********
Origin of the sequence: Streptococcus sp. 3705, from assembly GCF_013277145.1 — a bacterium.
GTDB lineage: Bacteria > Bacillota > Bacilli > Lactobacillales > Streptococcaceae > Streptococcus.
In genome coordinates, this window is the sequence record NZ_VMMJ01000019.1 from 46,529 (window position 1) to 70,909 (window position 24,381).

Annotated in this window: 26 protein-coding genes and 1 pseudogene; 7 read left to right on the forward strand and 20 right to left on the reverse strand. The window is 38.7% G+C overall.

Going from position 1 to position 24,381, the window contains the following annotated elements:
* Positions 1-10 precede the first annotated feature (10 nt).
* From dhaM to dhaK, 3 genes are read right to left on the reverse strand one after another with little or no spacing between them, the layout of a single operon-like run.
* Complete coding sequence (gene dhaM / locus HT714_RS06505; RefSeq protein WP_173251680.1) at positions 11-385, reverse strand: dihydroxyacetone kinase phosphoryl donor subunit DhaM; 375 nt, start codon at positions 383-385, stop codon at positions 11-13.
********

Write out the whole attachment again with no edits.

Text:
Origin of the sequence: Streptococcus sp. 3705, from assembly GCF_013277145.1 — a bacterium.
GTDB lineage: Bacteria > Bacillota > Bacilli > Lactobacillales > Streptococcaceae > Streptococcus.
In genome coordinates, this window is the sequence record NZ_VMMJ01000019.1 from 46,529 (window position 1) to 70,909 (window position 24,381).

Annotated in this window: 26 protein-coding genes and 1 pseudogene; 7 read left to right on the forward strand and 20 right to left on the reverse strand. The window is 38.7% G+C overall.

Going from position 1 to position 24,381, the window contains the following annotated elements:
* Positions 1-10 precede the first annotated feature (10 nt).
* From dhaM to dhaK, 3 genes are read right to left on the reverse strand one after another with little or no spacing between them, the layout of a single operon-like run.
* Complete coding sequence (gene dhaM / locus HT714_RS06505; RefSeq protein WP_173251680.1) at positions 11-385, reverse strand: dihydroxyacetone kinase phosphoryl donor subunit DhaM; 375 nt, start codon at positions 383-385, stop codon at positions 11-13.